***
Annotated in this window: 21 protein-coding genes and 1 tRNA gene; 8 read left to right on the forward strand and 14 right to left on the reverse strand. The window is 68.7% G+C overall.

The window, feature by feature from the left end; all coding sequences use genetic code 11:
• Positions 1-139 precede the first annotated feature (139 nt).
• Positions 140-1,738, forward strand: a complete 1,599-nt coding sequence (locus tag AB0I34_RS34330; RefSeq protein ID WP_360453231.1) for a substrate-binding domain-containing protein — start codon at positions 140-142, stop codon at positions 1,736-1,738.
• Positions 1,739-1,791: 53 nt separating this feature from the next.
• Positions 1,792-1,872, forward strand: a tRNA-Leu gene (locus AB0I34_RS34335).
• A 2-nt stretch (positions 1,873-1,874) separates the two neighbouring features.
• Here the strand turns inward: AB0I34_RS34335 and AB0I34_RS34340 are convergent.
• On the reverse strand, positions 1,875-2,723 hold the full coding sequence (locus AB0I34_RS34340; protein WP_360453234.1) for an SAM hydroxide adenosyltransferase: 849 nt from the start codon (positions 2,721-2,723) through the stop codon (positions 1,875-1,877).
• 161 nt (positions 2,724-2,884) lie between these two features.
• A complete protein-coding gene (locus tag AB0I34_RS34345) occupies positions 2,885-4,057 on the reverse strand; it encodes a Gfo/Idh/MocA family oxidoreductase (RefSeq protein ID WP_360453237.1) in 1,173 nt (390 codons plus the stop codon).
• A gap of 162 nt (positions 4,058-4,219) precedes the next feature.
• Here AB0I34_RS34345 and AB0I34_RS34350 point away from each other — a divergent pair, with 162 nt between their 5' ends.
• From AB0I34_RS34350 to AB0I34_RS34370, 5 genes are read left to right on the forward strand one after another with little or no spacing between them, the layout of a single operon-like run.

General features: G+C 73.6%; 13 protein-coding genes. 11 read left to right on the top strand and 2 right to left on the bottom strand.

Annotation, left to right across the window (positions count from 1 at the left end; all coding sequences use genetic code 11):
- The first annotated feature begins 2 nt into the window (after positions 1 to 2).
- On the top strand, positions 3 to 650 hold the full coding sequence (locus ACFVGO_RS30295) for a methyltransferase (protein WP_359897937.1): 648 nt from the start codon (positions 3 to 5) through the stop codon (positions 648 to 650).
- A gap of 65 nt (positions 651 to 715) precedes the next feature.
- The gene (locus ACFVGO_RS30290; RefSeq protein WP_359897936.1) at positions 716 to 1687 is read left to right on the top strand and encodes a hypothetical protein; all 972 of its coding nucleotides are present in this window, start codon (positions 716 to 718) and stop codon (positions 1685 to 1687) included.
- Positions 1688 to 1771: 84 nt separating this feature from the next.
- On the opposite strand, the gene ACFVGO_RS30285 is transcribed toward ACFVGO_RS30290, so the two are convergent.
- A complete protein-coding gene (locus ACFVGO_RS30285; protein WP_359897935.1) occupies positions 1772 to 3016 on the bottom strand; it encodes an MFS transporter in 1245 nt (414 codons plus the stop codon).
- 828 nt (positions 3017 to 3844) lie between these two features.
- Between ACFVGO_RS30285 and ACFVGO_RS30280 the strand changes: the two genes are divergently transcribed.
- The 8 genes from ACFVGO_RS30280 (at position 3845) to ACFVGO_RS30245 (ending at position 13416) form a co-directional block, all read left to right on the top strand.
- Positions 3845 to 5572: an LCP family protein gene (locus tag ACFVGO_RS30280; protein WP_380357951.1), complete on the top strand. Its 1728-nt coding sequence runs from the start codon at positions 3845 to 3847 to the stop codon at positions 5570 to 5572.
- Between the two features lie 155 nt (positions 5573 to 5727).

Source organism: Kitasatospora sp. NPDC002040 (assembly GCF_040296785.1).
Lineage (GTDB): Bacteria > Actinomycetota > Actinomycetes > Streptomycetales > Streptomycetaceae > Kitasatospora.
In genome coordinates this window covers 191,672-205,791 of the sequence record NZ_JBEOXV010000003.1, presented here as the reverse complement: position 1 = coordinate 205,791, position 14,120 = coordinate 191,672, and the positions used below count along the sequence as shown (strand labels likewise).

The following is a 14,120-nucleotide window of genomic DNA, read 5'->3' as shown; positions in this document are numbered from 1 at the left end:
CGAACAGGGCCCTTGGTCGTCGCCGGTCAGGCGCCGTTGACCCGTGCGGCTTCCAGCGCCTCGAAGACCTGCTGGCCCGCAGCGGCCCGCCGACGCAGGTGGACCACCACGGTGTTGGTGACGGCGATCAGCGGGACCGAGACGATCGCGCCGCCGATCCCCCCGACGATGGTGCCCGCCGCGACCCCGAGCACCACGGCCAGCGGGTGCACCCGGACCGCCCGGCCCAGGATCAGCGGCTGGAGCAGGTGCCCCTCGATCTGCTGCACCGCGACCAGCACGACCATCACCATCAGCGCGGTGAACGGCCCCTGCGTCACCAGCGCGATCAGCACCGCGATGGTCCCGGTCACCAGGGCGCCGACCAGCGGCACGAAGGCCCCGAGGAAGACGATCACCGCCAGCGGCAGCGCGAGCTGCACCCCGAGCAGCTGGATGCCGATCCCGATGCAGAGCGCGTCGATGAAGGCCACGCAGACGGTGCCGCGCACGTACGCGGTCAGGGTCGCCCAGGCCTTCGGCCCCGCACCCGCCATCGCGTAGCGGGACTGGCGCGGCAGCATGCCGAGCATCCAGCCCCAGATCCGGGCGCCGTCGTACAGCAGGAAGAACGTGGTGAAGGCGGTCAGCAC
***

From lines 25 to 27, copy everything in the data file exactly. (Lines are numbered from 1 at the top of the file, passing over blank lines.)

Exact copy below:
- Between ACFVGO_RS30285 and ACFVGO_RS30280 the strand changes: the two genes are divergently transcribed.
- The 8 genes from ACFVGO_RS30280 (at position 3845) to ACFVGO_RS30245 (ending at position 13416) form a co-directional block, all read left to right on the top strand.
- Positions 3845 to 5572: an LCP family protein gene (locus tag ACFVGO_RS30280; protein WP_380357951.1), complete on the top strand. Its 1728-nt coding sequence runs from the start codon at positions 3845 to 3847 to the stop codon at positions 5570 to 5572.